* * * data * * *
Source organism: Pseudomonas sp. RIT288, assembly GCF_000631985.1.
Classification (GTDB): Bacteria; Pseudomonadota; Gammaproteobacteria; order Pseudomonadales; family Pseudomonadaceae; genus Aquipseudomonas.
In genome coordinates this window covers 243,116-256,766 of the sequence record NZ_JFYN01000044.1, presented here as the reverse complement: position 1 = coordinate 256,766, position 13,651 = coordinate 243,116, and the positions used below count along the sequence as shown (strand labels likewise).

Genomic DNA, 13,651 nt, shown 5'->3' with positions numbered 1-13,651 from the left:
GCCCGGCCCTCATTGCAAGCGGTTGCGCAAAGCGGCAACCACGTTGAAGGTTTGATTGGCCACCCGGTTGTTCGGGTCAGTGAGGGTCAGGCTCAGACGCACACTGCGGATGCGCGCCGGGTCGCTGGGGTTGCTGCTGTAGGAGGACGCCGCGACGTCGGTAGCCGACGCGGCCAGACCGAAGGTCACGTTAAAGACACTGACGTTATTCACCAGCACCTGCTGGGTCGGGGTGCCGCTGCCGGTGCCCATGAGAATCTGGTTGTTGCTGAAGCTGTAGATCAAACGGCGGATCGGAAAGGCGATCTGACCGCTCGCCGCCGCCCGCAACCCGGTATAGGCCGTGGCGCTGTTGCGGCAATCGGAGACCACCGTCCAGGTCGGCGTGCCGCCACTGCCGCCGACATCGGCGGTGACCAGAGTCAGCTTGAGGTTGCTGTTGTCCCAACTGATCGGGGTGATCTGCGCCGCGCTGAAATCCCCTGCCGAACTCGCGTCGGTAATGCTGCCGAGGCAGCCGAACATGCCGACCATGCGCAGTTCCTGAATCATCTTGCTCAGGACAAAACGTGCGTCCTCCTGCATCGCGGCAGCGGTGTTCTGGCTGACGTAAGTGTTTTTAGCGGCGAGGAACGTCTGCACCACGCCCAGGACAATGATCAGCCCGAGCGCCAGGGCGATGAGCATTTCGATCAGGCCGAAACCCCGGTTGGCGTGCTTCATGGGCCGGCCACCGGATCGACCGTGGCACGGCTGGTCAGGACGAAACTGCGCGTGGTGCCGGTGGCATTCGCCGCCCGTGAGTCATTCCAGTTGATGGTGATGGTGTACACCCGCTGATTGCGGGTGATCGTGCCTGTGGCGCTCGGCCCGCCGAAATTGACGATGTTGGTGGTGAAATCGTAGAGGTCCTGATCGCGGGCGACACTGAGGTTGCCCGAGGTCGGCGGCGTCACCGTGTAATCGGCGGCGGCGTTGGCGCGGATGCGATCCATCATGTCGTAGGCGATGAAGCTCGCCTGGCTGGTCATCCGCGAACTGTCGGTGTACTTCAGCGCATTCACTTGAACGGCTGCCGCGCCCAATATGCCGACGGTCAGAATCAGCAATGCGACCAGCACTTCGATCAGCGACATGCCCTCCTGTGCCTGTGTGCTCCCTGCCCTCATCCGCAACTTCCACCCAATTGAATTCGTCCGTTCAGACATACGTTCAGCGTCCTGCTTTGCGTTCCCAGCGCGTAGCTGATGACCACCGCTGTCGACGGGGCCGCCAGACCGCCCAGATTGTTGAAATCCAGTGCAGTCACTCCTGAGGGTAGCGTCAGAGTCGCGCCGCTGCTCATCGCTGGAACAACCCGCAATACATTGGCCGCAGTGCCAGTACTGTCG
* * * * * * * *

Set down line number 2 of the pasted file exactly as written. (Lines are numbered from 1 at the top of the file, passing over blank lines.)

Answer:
Classification (GTDB): Bacteria; Pseudomonadota; Gammaproteobacteria; order Pseudomonadales; family Pseudomonadaceae; genus Aquipseudomonas.